What Does Inclusive Growth Mean in the Chicago Region – an RSA US Panel Discussion at North Park University


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Chicago Fellows from The RSA recently hosted a panel discussion at North Park University in Chicago. The panel was moderated by RSA Fellow, Kelwin Harris, a Senior Outreach Planner with the Chicago Metropolitan Agency for Planning (CMAP) and included the Provost of North Park University, Dr. Michael Emerson, along with community psychologist, Dr. Tiffany McDowell and sociologist and gentrification expert, Dr. John Joe Schlichtman.

The purpose of the discussion was addressing inequality and inclusive growth in Chicago in the backdrop of the city’s recent election of the first female black mayor. The Chicago region faces serious threats. Growth in uneven. Downtown is booming while many neighborhoods are struggling. Many black residents are giving up altogether and leaving. More than ever Chicago must address challenges to inclusive growth and provide strategies for prosperity for the good of everyone.

Our panel discussed multiple facets of the issues, from systemic policies that produced inequality and racial segregation, to gentrification and the effectiveness of economic incentives. Panelists also offered strategies and interventions to point the way forward.

Michael started the discussion with a presentation and background on how Chicago came to be so unequal. His presentation was based off of his recent book, “Market Cities, People Cities: The Shape of Our Urban Future”. He offered a construct that “Market Cities” are profit driven and designed to reward the wealthy at the expense of poor communities. As a result, they have greater inequality. “People Cities”, on the other hand, he suggests, invest in people and are value-driven, focusing on quality-of-life provisions and therefore have less inequality. Michael suggests that Chicago is a “Market City” and suffers from the resulting byproduct of inequality in comparison to “People Cities”, like Copenhagen, that have less inequality.

The following is a summary of Michael’s presentation:


“Market Cities”

  • Market Cities are designed to fundamentally produce wealth and create a thriving economy that rewards the “creative class”.
  • Market Cities have greater income inequality and more social problems, (i.e. higher murder rates, spatial segregation).

“People Cities”

  • People Cities are focused on quality-of-life and value all residents.
  • Copenhagen offers multiple social benefits such as free education and stipends for families with children.
  • Taxes are higher in Copenhagen but this is considered a worthy cost by taxpayers, outweighed by the social benefits residents receive.


Chicago as a “Market City”

  • Chicago has strong geographic, race, and class distinctions and high income inequality as measured by the Gini Coefficient.
  • Chicago has a “creative class” that enjoys prosperity contrasted against a “service class” with lower wages and poorer quality-of-life.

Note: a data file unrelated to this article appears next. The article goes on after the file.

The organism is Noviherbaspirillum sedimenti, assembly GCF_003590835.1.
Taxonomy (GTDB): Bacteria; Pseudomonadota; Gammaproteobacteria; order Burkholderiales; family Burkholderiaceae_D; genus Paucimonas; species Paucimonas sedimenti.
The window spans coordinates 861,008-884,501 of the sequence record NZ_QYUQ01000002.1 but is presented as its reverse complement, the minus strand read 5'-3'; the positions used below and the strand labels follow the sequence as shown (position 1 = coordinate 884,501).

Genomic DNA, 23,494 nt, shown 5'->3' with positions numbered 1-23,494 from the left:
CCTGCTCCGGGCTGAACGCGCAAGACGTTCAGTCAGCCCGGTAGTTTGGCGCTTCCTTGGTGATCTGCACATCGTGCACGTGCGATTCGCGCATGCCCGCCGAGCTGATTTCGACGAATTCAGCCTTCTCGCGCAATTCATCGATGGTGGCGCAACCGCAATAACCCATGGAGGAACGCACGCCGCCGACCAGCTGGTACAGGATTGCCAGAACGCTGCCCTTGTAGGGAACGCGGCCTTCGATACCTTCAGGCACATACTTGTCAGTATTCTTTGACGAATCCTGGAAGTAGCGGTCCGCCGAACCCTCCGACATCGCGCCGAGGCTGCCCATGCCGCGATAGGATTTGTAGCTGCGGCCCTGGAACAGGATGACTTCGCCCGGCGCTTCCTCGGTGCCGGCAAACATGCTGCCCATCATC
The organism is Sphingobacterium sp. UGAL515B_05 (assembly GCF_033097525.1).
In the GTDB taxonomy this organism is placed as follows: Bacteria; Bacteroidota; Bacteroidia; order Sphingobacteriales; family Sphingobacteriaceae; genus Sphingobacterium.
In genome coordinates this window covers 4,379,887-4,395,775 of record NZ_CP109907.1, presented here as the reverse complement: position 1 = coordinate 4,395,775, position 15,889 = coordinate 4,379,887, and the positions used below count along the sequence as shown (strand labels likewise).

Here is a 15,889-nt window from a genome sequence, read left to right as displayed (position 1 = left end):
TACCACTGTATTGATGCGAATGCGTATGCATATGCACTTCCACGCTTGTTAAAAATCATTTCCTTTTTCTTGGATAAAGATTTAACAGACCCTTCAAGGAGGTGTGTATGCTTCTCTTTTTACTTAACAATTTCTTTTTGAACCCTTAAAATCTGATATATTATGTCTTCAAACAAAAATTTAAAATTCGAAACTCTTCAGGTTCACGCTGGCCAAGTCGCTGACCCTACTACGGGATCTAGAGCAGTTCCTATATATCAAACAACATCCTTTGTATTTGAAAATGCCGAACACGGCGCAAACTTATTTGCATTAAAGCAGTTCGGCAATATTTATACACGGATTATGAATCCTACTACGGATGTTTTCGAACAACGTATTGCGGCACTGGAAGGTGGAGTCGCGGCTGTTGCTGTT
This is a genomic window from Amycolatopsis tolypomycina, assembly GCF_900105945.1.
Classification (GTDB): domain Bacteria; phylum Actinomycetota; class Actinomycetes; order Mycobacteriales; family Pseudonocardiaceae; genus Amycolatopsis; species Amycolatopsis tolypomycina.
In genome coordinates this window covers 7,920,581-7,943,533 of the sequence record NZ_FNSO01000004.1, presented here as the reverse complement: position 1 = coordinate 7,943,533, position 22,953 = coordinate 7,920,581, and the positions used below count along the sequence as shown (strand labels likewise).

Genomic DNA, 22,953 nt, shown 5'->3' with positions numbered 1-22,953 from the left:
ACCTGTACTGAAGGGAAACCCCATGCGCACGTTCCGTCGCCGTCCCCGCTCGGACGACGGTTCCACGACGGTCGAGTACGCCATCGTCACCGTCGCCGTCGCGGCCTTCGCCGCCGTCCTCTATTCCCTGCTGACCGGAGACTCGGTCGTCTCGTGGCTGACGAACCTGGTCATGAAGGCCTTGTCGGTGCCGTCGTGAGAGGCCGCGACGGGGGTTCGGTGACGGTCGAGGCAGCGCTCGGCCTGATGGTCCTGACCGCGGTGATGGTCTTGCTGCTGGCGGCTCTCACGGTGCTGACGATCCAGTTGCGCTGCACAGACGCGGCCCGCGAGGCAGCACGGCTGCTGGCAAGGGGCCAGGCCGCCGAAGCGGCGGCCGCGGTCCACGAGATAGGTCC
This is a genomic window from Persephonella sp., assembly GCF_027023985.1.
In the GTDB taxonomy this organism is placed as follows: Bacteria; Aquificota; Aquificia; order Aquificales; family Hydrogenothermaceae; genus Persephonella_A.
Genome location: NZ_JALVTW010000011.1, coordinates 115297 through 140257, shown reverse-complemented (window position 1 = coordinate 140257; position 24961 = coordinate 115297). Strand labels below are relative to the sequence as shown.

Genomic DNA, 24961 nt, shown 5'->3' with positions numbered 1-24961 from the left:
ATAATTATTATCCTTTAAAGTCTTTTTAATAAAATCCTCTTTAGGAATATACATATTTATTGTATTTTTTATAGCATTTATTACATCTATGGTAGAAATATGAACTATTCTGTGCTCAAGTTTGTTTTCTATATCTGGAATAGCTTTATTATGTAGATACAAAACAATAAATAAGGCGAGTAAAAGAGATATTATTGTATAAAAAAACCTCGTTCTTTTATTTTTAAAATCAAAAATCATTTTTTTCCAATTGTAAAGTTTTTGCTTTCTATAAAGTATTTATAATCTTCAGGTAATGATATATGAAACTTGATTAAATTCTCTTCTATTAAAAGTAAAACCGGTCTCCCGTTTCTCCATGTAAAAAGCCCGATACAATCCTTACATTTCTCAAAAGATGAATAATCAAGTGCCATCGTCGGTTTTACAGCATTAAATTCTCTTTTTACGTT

• Chicago’s creative class lives geographically separate from the service class.
  • Disconnectedness and joblessness has resulted in some neighborhoods being more unstable and violent.
  • Highways and infrastructure have historically divided Chicago – i.e. the Dan Ryan expressway.
  • Chicago’s transit system is designed to get people to the central business district, leaving many neighborhoods disconnected. This results in affluent areas having greater connectivity – being more walkable and bikeable. Many people who live in these areas don’t need to own cars for example. Poorer areas alternatively are left with longer transit times and find it more difficult to access jobs.
  • Chicago lags behind in transit investments compared to London, Paris, New York, Dallas and Miami.

Kelwin followed with an Inclusive Growth framework for the Chicago region:

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  • Chicago is lagging behind peers like Boston, Los Angeles, New York and DC, in job growth and Gross Regional Product (GRP).
  • PolicyLink’s National Equity Atlas estimates that Chicago’s GRP would have been 20 percent higher if there were no racial gaps in income.
  • The Metropolitan Planning Council’s landmark Cost of Segregation report showed that the Chicago region would produce an additional $4.4 billion dollars a year without segregation.

Dr. Tiffany McDowell presented a Definition of Equity vs. Inclusive Growth?:


How do we prevent “Equity” and “Inclusive Growth” from being buzzwords without meaning?

  • “Inclusion” is a trendy term in the corporate world.
  • By definition the term implies someone has power over another and is deciding to “include” someone else into their privileged space. One can be inferior, for example, but still be included in certain areas of life while never achieving real power or influence.
  • Equity is rebalancing privilege to people who have been oppressed so that they have power and agency over decisions that effect them.
  • We must upend the policies that have been used to oppress people and redistribute resources and influence by creating intentionally inclusionary structures.

All panelists addressed Chicago’s concerning population loss challenges and unpacked why black people are moving out of the city.


Why are black people moving out of Chicago?

Chicago has been declining in population over the last four years. This is concerning as cities like Atlanta, Dallas, and Houston are gaining. The black population declined from a million in 2000 to 800,000 in 2017. Some are calling this a “reverse migration” – a reversal of blacks who came to Chicago escaping the Jim Crow South in the early 20th century.

The panelists were asked:

  • Is black depopulation the outcome of past racist policies designed to push blacks out of the city (“displacement by decline”) and retake valuable land.
  • Are black people “voting with their feet”, saying, enough with the crime and violent disinvested communities?

Panelists were also asked about economic development incentives and who gets the reward from these programs.

  • Do incentives like Opportunity Zones actually increase wealth among residents who need it or do they only reward the private sector without benefiting the people who live there.
  • Programs that invest in residents and give them the skills to compete in the economy of the future must be prioritized.

How do we get residents better skills for the new economy of future?

  • 60% of blacks who left Chicago in the recent census were without a job when they left.
  • Unemployment for blacks is twice that of the rest of the Chicago region.